Florida courts have long recognized that double jeopardy principles prevent a conviction for grand theft and organized fraud growing out of the same conduct. Pizzo v. State, 945 So. 2d 1203, 1206 (Fla. 2006).

When double jeopardy principles preclude conviction of two crimes, the conviction of the lesser crime should be set aside. In relation to organized fraud and grand theft, the lesser offense is grand theft and therefore the grand theft charge and any sentence thereunder should not stand.

In the case of Muhammad v. State, 36 Fla. L. Weekly D1916b (Fla. 3d DCA August 31, 2011), the defendant was convicted of both organized fraud and grand theft based upon the same conduct. After the jury returned its verdicts of guilty, the state nolle prossed the organized fraud conviction and allowed the four counts of grand theft to stand.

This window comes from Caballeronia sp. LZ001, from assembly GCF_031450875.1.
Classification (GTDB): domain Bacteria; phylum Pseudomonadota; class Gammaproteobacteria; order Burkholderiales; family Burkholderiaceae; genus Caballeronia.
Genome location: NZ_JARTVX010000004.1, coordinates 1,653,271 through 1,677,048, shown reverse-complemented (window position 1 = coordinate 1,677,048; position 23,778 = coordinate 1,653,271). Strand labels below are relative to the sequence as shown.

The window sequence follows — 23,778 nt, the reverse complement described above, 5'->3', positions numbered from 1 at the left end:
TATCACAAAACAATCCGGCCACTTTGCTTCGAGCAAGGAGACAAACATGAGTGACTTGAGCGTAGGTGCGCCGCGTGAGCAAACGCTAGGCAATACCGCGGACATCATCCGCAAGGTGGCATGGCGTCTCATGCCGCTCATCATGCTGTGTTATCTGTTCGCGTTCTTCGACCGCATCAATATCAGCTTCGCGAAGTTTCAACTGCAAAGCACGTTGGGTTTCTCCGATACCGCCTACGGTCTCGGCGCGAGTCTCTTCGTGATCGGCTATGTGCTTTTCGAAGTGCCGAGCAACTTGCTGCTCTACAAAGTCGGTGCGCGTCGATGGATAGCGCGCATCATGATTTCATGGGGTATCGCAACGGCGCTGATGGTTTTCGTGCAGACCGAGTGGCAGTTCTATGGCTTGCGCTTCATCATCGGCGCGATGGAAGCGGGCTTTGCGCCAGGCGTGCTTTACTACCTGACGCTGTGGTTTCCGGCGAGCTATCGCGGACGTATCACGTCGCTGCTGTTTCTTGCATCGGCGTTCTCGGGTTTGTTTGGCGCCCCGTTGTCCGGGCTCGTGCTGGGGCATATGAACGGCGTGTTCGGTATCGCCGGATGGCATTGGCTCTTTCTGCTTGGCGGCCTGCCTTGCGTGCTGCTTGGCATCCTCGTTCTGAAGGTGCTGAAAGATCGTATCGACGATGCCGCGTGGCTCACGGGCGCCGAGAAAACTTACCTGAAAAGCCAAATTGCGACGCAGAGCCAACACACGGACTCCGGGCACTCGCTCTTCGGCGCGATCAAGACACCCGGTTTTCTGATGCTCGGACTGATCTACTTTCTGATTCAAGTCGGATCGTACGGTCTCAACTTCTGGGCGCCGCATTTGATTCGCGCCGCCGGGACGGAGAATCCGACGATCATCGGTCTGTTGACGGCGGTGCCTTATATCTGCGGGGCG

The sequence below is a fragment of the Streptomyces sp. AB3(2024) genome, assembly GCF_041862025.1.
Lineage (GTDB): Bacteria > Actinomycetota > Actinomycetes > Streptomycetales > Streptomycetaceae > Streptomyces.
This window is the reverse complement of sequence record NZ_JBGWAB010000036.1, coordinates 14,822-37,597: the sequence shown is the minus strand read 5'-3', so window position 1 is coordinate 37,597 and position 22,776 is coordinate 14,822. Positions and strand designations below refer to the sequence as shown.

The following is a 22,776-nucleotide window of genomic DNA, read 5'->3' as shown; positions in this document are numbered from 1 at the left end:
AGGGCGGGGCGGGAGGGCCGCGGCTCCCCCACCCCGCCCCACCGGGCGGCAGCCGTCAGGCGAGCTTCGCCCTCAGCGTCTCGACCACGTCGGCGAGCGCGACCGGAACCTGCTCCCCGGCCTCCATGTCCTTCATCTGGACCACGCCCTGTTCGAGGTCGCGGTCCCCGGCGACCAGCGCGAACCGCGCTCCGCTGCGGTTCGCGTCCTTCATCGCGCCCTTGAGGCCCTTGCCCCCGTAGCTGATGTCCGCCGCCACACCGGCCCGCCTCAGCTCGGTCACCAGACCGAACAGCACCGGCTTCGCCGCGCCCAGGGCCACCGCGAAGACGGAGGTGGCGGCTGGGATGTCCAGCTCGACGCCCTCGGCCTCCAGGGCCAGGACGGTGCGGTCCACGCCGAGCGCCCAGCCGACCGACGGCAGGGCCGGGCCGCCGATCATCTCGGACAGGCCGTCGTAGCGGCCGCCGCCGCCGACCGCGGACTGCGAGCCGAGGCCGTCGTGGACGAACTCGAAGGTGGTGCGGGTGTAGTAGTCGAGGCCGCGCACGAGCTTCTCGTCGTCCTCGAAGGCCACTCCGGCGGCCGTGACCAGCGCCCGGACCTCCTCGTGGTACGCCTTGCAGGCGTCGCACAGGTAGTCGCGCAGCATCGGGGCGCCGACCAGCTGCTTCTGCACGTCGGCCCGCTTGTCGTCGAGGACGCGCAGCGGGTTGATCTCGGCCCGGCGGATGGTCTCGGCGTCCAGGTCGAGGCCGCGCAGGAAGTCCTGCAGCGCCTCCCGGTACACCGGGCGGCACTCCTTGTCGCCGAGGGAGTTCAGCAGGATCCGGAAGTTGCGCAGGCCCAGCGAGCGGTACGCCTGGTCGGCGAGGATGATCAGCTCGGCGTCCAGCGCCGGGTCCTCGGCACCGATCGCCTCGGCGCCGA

On appeal, the district court ruled that the state has no power to nolle pros a charge after double jeopardy attached and therefore it had no authority to nolle pros the organized fraud conviction after the jury was sworn. Therefore the state's election to nolle pros the defendant's organized fraud conviction after the verdict had no effect. The case was remanded to the trial court to set aside the four convictions of grand theft. The trial court was further directed to adjudicate and sentence the defendant on the organized fraud conviction.